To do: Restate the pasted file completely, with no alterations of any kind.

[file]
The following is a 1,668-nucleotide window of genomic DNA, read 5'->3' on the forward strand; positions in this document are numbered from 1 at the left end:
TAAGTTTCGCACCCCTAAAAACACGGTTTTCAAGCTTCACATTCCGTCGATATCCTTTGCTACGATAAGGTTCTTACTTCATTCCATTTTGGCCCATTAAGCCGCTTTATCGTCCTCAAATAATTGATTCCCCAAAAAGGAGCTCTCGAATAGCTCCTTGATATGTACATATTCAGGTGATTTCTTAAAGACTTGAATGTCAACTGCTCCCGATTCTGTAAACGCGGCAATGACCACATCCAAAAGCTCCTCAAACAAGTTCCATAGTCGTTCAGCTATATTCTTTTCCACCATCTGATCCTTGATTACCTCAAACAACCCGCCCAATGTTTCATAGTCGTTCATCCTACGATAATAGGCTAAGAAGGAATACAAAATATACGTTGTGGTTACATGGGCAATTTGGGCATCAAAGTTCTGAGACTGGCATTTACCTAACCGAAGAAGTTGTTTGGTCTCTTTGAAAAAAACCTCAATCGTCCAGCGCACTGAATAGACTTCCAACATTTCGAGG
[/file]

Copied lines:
The following is a 1,668-nucleotide window of genomic DNA, read 5'->3' on the forward strand; positions in this document are numbered from 1 at the left end:
TAAGTTTCGCACCCCTAAAAACACGGTTTTCAAGCTTCACATTCCGTCGATATCCTTTGCTACGATAAGGTTCTTACTTCATTCCATTTTGGCCCATTAAGCCGCTTTATCGTCCTCAAATAATTGATTCCCCAAAAAGGAGCTCTCGAATAGCTCCTTGATATGTACATATTCAGGTGATTTCTTAAAGACTTGAATGTCAACTGCTCCCGATTCTGTAAACGCGGCAATGACCACATCCAAAAGCTCCTCAAACAAGTTCCATAGTCGTTCAGCTATATTCTTTTCCACCATCTGATCCTTGATTACCTCAAACAACCCGCCCAATGTTTCATAGTCGTTCATCCTACGATAATAGGCTAAGAAGGAATACAAAATATACGTTGTGGTTACATGGGCAATTTGGGCATCAAAGTTCTGAGACTGGCATTTACCTAACCGAAGAAGTTGTTTGGTCTCTTTGAAAAAAACCTCAATCGTCCAGCGCACTGAATAGACTTCCAACATTTCGAGG